Working remotely presents technical challenges; e.g. poor connectivity, improper software or inadequate equipment. Frustrations arise when individuals are trying to find a document or reach a key team member for help. Leaders need to be aware of and encourage group norms and processes that enable employees to report their progress, issues, and obstacles to other team members frequently. Some groups find it helpful to have huddle meetings before they start their workdays. Others have meetings scheduled throughout the week for check-ins and have backup communications—e.g. text or chat—in the case of internet connectivity issues. Many use team software enabling them to connect and share information and resources.

Even with technology and process support, team members need to make more of an effort to communicate with colleagues and other employees, since spontaneous “water cooler” meetings or informal visits to one another’s physical workspace are no longer options.

2: Team Engagement

Team engagement is the willful, voluntary collaboration between and among team members. Team members may work independently on their individual tasks. However, they require the tools and the willingness to come together to accomplish group projects, clarify deadlines, and manage interdependencies.

Team components that impact members’ engagement at work include:

  • Group acceptance
  • Others’ mindsets and competence (one member’s high engagement level could stimulate energy and a sense of engagement for others)
  • Being supported by others
  • A sense of group cohesion.

In summary, if members trust other team members’ competence, they know they can reach out to one another or answer questions or request help. If they enjoy working together, a strong likelihood of establishing better team engagement and a sense of cohesion exists.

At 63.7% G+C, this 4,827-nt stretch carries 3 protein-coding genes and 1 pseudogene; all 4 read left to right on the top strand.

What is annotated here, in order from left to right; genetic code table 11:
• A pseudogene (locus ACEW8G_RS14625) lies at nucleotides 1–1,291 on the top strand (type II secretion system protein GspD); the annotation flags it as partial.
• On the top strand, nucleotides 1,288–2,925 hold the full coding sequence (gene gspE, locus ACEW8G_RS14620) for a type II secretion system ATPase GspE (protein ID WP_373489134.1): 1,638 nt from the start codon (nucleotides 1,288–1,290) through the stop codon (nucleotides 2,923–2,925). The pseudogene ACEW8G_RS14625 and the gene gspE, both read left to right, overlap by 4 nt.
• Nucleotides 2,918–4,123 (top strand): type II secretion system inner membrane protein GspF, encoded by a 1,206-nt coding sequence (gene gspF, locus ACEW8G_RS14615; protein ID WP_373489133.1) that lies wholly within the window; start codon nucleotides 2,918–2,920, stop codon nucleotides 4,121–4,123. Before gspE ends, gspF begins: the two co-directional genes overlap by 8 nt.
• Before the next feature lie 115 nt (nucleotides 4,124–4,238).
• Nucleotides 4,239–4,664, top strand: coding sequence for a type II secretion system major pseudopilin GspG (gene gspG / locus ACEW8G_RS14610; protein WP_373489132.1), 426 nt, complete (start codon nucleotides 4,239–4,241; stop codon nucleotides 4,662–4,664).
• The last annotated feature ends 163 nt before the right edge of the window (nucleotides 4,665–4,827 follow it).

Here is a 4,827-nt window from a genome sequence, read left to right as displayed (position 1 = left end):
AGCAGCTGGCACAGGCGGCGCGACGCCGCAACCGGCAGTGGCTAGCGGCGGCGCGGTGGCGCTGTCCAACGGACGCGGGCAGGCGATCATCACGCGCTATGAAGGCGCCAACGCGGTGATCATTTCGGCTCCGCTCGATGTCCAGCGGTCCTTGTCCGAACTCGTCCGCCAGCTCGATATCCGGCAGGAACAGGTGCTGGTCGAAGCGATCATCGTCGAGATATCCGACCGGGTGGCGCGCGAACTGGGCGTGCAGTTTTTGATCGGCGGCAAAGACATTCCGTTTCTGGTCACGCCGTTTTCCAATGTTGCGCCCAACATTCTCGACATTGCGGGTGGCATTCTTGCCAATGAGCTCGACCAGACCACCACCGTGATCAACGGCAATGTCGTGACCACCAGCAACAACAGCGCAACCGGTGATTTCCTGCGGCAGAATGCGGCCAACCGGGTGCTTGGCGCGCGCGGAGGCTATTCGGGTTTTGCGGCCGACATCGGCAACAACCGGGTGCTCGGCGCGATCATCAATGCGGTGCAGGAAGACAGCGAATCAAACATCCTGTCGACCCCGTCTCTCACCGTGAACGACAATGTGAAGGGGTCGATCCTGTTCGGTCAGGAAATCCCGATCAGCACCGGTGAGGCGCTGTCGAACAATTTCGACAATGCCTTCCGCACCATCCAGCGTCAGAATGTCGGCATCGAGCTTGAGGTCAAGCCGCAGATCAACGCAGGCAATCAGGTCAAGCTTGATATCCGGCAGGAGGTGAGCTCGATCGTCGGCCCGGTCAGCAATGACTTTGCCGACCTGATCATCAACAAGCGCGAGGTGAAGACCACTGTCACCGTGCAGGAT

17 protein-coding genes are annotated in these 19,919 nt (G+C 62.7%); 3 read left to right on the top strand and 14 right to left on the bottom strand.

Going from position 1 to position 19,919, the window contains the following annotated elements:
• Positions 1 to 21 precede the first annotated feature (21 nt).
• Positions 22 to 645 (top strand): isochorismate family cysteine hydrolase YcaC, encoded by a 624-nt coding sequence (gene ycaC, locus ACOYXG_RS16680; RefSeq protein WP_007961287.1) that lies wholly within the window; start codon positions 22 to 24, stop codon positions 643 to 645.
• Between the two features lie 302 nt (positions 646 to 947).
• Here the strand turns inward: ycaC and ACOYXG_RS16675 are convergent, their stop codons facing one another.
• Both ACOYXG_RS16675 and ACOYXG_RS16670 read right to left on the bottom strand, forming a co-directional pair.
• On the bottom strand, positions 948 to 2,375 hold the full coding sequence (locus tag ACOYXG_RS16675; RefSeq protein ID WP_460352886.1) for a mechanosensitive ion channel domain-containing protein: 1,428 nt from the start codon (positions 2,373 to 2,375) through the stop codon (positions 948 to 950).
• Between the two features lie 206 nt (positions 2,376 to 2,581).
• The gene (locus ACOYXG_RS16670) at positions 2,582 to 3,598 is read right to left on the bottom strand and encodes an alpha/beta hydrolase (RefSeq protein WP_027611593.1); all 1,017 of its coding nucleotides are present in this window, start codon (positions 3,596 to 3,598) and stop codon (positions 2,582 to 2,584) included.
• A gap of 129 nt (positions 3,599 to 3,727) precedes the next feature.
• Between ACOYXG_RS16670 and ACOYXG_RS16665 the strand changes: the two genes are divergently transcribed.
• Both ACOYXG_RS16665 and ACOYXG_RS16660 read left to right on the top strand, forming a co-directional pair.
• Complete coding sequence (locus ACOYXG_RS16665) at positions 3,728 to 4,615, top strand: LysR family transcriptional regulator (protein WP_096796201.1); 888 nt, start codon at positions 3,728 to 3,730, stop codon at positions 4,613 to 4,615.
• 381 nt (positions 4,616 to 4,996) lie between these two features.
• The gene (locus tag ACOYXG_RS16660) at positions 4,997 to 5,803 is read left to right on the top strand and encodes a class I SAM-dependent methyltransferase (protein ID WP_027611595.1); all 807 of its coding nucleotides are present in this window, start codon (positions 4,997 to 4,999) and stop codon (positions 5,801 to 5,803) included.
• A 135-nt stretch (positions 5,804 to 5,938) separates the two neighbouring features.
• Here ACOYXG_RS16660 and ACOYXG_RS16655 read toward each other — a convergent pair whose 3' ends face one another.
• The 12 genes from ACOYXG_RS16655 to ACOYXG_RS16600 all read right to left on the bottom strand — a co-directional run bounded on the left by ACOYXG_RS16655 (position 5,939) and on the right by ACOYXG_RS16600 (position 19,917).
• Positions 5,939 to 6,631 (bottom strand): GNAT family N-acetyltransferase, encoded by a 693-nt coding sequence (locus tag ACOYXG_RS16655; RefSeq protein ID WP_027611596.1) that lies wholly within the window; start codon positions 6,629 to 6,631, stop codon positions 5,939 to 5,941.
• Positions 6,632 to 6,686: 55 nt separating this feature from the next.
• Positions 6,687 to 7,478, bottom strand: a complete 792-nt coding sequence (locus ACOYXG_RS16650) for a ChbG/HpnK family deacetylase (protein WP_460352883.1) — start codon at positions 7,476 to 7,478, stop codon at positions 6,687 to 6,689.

3: Leadership Effectiveness

The most effective leaders guide their employees toward results rather than micromanaging or focusing on means versus ends. They are clear about expectations and/or deliverables. They see that their role, in part, is to remove barriers.

Some ways that leaders effectively support the engagement of their team members include:

  • Clarity
  • Communication
  • Leadership mindset among members
  • Offers and delivery of support

Clarity is one of the keys to supporting engagement at work, especially for remote employees. Team members perform better when there is clarity about employer expectations. They are aware of the key performance metrics that may impact their role or compensation, and have a clear sense of project deliverables and goals.

Effective leaders of remote teams communicate with members regularly, both 1:1 and in meetings. Meetings can be formal/structured or informal “hangouts” in a team chat room. Showing interest in team members’ well-being helps to develop high-trust relationships between leader and members and encourages engagement.